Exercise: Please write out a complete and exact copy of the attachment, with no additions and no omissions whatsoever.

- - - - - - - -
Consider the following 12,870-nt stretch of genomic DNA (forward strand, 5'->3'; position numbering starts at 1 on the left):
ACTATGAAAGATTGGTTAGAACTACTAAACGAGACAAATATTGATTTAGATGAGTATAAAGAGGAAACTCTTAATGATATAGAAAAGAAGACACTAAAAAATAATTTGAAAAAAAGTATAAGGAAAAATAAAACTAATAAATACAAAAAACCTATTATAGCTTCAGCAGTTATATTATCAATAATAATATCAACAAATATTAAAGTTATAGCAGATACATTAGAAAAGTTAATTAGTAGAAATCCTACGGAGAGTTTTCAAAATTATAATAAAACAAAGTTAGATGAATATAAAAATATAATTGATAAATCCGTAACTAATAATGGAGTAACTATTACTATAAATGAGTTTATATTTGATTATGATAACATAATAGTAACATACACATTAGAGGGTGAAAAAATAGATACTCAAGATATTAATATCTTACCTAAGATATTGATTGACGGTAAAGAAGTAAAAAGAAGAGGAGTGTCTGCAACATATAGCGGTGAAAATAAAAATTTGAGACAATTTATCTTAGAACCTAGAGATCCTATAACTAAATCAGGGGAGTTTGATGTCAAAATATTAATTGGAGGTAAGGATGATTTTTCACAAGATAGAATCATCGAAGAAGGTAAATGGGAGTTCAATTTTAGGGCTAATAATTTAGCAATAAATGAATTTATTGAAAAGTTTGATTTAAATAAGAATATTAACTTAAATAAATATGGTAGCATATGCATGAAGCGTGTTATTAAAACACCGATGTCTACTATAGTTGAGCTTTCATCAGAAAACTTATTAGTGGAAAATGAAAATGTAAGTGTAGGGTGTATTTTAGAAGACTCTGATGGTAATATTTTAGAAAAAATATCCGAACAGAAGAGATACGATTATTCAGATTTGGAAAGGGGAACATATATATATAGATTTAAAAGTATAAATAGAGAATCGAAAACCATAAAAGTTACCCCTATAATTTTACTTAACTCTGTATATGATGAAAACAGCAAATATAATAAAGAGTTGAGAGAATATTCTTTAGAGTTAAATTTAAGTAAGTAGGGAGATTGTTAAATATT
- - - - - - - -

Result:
Consider the following 12,870-nt stretch of genomic DNA (forward strand, 5'->3'; position numbering starts at 1 on the left):
ACTATGAAAGATTGGTTAGAACTACTAAACGAGACAAATATTGATTTAGATGAGTATAAAGAGGAAACTCTTAATGATATAGAAAAGAAGACACTAAAAAATAATTTGAAAAAAAGTATAAGGAAAAATAAAACTAATAAATACAAAAAACCTATTATAGCTTCAGCAGTTATATTATCAATAATAATATCAACAAATATTAAAGTTATAGCAGATACATTAGAAAAGTTAATTAGTAGAAATCCTACGGAGAGTTTTCAAAATTATAATAAAACAAAGTTAGATGAATATAAAAATATAATTGATAAATCCGTAACTAATAATGGAGTAACTATTACTATAAATGAGTTTATATTTGATTATGATAACATAATAGTAACATACACATTAGAGGGTGAAAAAATAGATACTCAAGATATTAATATCTTACCTAAGATATTGATTGACGGTAAAGAAGTAAAAAGAAGAGGAGTGTCTGCAACATATAGCGGTGAAAATAAAAATTTGAGACAATTTATCTTAGAACCTAGAGATCCTATAACTAAATCAGGGGAGTTTGATGTCAAAATATTAATTGGAGGTAAGGATGATTTTTCACAAGATAGAATCATCGAAGAAGGTAAATGGGAGTTCAATTTTAGGGCTAATAATTTAGCAATAAATGAATTTATTGAAAAGTTTGATTTAAATAAGAATATTAACTTAAATAAATATGGTAGCATATGCATGAAGCGTGTTATTAAAACACCGATGTCTACTATAGTTGAGCTTTCATCAGAAAACTTATTAGTGGAAAATGAAAATGTAAGTGTAGGGTGTATTTTAGAAGACTCTGATGGTAATATTTTAGAAAAAATATCCGAACAGAAGAGATACGATTATTCAGATTTGGAAAGGGGAACATATATATATAGATTTAAAAGTATAAATAGAGAATCGAAAACCATAAAAGTTACCCCTATAATTTTACTTAACTCTGTATATGATGAAAACAGCAAATATAATAAAGAGTTGAGAGAATATTCTTTAGAGTTAAATTTAAGTAAGTAGGGAGATTGTTAAATATT